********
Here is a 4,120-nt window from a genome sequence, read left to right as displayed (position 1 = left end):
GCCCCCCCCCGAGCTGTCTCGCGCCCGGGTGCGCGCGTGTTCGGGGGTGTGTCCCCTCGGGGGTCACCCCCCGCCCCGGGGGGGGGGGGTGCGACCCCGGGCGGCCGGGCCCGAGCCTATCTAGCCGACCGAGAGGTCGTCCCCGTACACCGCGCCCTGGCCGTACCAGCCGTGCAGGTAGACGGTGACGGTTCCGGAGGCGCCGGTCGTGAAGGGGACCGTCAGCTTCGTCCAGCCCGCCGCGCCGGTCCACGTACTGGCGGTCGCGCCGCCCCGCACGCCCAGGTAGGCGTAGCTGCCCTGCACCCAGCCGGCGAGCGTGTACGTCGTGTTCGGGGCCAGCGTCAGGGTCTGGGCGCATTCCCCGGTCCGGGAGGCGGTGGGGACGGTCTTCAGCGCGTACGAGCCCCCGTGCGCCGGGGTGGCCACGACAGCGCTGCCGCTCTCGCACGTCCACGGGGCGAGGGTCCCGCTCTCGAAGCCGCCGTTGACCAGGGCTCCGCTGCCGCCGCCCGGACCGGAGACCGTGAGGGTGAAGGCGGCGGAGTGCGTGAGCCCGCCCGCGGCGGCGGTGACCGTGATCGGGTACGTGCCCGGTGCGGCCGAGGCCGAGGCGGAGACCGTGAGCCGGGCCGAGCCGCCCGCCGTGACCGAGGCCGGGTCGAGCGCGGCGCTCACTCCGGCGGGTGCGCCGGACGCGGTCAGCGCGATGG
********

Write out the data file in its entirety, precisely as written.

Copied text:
Here is a 4,120-nt window from a genome sequence, read left to right as displayed (position 1 = left end):
GCCCCCCCCCGAGCTGTCTCGCGCCCGGGTGCGCGCGTGTTCGGGGGTGTGTCCCCTCGGGGGTCACCCCCCGCCCCGGGGGGGGGGGGTGCGACCCCGGGCGGCCGGGCCCGAGCCTATCTAGCCGACCGAGAGGTCGTCCCCGTACACCGCGCCCTGGCCGTACCAGCCGTGCAGGTAGACGGTGACGGTTCCGGAGGCGCCGGTCGTGAAGGGGACCGTCAGCTTCGTCCAGCCCGCCGCGCCGGTCCACGTACTGGCGGTCGCGCCGCCCCGCACGCCCAGGTAGGCGTAGCTGCCCTGCACCCAGCCGGCGAGCGTGTACGTCGTGTTCGGGGCCAGCGTCAGGGTCTGGGCGCATTCCCCGGTCCGGGAGGCGGTGGGGACGGTCTTCAGCGCGTACGAGCCCCCGTGCGCCGGGGTGGCCACGACAGCGCTGCCGCTCTCGCACGTCCACGGGGCGAGGGTCCCGCTCTCGAAGCCGCCGTTGACCAGGGCTCCGCTGCCGCCGCCCGGACCGGAGACCGTGAGGGTGAAGGCGGCGGAGTGCGTGAGCCCGCCCGCGGCGGCGGTGACCGTGATCGGGTACGTGCCCGGTGCGGCCGAGGCCGAGGCGGAGACCGTGAGCCGGGCCGAGCCGCCCGCCGTGACCGAGGCCGGGTCGAGCGCGGCGCTCACTCCGGCGGGTGCGCCGGACGCGGTCAGCGCGATGG